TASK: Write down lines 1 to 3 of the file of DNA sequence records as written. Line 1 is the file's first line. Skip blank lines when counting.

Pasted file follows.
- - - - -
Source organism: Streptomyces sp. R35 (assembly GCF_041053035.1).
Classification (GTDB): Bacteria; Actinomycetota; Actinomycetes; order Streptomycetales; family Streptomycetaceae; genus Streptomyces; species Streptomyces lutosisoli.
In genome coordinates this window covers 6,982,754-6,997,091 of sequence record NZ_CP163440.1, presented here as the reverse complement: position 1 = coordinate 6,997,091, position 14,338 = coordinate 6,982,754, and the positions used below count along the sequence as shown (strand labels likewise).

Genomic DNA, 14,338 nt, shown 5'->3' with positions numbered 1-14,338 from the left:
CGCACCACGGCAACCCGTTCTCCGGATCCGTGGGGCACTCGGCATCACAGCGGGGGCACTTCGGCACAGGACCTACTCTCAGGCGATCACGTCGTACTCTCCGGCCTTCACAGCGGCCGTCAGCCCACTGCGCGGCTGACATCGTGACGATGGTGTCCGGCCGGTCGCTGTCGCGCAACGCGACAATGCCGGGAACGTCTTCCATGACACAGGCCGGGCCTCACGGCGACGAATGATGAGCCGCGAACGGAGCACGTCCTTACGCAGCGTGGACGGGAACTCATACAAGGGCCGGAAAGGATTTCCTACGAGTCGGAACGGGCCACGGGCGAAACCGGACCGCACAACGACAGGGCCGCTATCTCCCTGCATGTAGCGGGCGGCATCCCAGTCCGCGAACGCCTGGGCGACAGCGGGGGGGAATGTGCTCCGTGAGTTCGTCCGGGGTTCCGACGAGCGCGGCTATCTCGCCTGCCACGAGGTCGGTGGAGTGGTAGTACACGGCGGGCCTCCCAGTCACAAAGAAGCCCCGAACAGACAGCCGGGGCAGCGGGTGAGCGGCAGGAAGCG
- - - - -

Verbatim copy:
Source organism: Streptomyces sp. R35 (assembly GCF_041053035.1).
Classification (GTDB): Bacteria; Actinomycetota; Actinomycetes; order Streptomycetales; family Streptomycetaceae; genus Streptomyces; species Streptomyces lutosisoli.
In genome coordinates this window covers 6,982,754-6,997,091 of sequence record NZ_CP163440.1, presented here as the reverse complement: position 1 = coordinate 6,997,091, position 14,338 = coordinate 6,982,754, and the positions used below count along the sequence as shown (strand labels likewise).